Lesson 12 of 13
In Progress

Non-Pharmacologic Management

Jimmy November 20, 2021

Thorough surgical debridement and irrigation – ideally within 24 hours of initial presentation

  1. Debridement
    • The extent of the injury can be better determined once the wound is irrigated and gross contamination is removed. Devitalized tissue and foreign material promote bacterial growth and proliferation and this also constitutes a barrier for the host’s defense mechanism.
    • Debridement should be performed in the OR and this can provide a final diagnosis on the classification of open fracture.
    • Surgical extension of the wound allows assessment of the degree of soft tissue damage and contamination.
    • Skin and subcutaneous tissue are sharply debrided back to bleeding edges
    • Muscle is debrided until bleeding is visualized. This identifies viable muscle.
    • Bone fragments without soft tissue attachments are avascular and should be removed. While articular fragments, provided that they are large enough and reconstruction is possible, should be preserved even if there is no attached blood supply.
    • Repeat debridement: after 24-48 hours based on the degree of contamination and soft tissue damage
    • The goal is a clean wound with viable tissues and no infection.
  2. Irrigation
    • This mechanically removes foreign bodies and reduces the bacterial concentration.
    • Bacitracin solution and nonsterile castile soap solution are used but bacitracin shows increased rate of wound-healing problems
    • High-pressure pulsatile lavage is more effective that low-pressure lavage in removing adherent bacteria if more than 6 hours has elapsed since the injury

Wound management with soft tissue coverage

  1. Primary wound closure: if there is no severe tissue damage and contamination of soil or fecal matter, antibiotics are administered, debridement and irrigation are done, and wound edges can be approximated with no tension
  2. Partial wound closure: for less severe injuries as in Type I and II open fractures but only for the surgical extension leaving the injury wound open to be closed in delayed method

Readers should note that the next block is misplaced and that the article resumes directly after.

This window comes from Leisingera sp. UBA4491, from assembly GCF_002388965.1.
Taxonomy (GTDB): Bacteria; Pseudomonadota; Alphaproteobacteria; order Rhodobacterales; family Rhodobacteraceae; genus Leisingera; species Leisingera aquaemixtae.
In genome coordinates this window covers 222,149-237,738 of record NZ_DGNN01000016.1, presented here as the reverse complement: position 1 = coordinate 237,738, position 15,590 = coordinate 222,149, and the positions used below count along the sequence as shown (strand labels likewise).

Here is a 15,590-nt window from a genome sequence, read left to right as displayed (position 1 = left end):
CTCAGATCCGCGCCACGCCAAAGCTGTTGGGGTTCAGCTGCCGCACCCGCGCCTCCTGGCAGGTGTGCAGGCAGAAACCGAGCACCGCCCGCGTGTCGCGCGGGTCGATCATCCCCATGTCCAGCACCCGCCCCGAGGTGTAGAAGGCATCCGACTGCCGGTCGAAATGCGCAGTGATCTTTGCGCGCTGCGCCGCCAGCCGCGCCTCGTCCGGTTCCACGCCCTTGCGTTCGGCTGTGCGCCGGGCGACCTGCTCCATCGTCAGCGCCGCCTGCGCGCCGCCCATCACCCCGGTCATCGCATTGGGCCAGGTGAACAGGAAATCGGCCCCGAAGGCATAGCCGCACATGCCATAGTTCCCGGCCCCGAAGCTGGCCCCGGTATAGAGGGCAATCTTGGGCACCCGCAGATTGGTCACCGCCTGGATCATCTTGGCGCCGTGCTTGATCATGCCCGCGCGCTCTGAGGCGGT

3. Delayed wound closure: recommended in injuries with extensive soft tissues damage and gross contamination; prevents anaerobic conditions, permits drainage, allows for repeat debridement within 24-48 hours, gives time for identification of viable tissues, facilitates antibiotic bead-pouch technique
    • Wound undergoing delayed wound closure should not be left exposed to prevent proliferation of nosocomial pathogens. Instead, use the antibiotic bead-pouch technique or negative-pressure wound therapy.
  4. Soft Tissue Reconstruction: Performed within the first week from injury, ideally within 72 hours. In Type IIB and C Open Fractures, adequate coverage may not be possible and soft tissue reconstruction may be required. This well-vascularized soft tissue promotes:
    • Fracture healing
    • Delivery of antibiotics, and
    • Action of the host defense mechanisms; and
    • Provides durable coverage to avoid secondary contamination

Stable fracture fixation, if needed

  • Stability at the fracture site helps:
    • Prevent further injury to the soft tissues
    • Enhances the host response to contaminating organisms.
    • Facilitates wound and patient care
    • Allows early motion and functional rehabilitation of extremity
  • Choice of stabilization method is dependent upon:
    • Hemodynamic status
    • Fracture location and injury pattern
    • Extent of soft injury
  • Intermedullary nailing: for diaphyseal fractures of the lower extremity
  • Plate and screw fixation: intra-articular and metaphyseal fractures
  • External fixation: for damage control situations as in Type IIIC Open fractures and unstable polytrauma patients